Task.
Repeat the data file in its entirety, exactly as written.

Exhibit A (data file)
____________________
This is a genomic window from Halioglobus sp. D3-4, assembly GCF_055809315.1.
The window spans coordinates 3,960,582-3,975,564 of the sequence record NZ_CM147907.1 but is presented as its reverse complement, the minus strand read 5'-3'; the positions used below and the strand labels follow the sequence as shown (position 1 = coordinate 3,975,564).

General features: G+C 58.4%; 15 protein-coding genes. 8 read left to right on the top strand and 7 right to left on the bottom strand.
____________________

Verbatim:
This is a genomic window from Halioglobus sp. D3-4, assembly GCF_055809315.1.
The window spans coordinates 3,960,582-3,975,564 of the sequence record NZ_CM147907.1 but is presented as its reverse complement, the minus strand read 5'-3'; the positions used below and the strand labels follow the sequence as shown (position 1 = coordinate 3,975,564).

General features: G+C 58.4%; 15 protein-coding genes. 8 read left to right on the top strand and 7 right to left on the bottom strand.